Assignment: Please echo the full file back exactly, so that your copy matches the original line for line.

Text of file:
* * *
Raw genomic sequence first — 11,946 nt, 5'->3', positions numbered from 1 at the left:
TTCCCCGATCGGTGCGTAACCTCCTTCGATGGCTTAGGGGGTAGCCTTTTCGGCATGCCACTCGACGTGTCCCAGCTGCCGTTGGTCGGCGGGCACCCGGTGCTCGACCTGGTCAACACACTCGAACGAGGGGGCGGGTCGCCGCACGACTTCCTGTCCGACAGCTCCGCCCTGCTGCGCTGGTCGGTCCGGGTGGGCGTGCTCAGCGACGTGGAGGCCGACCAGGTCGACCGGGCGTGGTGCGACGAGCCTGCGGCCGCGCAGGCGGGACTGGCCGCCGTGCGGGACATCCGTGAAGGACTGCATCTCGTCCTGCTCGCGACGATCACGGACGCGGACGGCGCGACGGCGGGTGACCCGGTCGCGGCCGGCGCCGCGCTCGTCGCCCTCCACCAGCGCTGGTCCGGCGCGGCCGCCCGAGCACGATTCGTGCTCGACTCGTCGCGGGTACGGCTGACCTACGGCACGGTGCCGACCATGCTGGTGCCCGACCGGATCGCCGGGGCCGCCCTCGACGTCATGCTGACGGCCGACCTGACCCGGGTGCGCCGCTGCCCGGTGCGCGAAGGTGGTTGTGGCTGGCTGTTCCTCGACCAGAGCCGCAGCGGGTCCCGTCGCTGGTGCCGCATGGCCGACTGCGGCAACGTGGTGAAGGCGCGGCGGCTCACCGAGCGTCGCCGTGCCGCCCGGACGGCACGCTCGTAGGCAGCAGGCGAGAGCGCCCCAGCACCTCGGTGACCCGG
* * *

Raw genomic sequence first — 11,946 nt, 5'->3', positions numbered from 1 at the left:
TTCCCCGATCGGTGCGTAACCTCCTTCGATGGCTTAGGGGGTAGCCTTTTCGGCATGCCACTCGACGTGTCCCAGCTGCCGTTGGTCGGCGGGCACCCGGTGCTCGACCTGGTCAACACACTCGAACGAGGGGGCGGGTCGCCGCACGACTTCCTGTCCGACAGCTCCGCCCTGCTGCGCTGGTCGGTCCGGGTGGGCGTGCTCAGCGACGTGGAGGCCGACCAGGTCGACCGGGCGTGGTGCGACGAGCCTGCGGCCGCGCAGGCGGGACTGGCCGCCGTGCGGGACATCCGTGAAGGACTGCATCTCGTCCTGCTCGCGACGATCACGGACGCGGACGGCGCGACGGCGGGTGACCCGGTCGCGGCCGGCGCCGCGCTCGTCGCCCTCCACCAGCGCTGGTCCGGCGCGGCCGCCCGAGCACGATTCGTGCTCGACTCGTCGCGGGTACGGCTGACCTACGGCACGGTGCCGACCATGCTGGTGCCCGACCGGATCGCCGGGGCCGCCCTCGACGTCATGCTGACGGCCGACCTGACCCGGGTGCGCCGCTGCCCGGTGCGCGAAGGTGGTTGTGGCTGGCTGTTCCTCGACCAGAGCCGCAGCGGGTCCCGTCGCTGGTGCCGCATGGCCGACTGCGGCAACGTGGTGAAGGCGCGGCGGCTCACCGAGCGTCGCCGTGCCGCCCGGACGGCACGCTCGTAGGCAGCAGGCGAGAGCGCCCCAGCACCTCGGTGACCCGG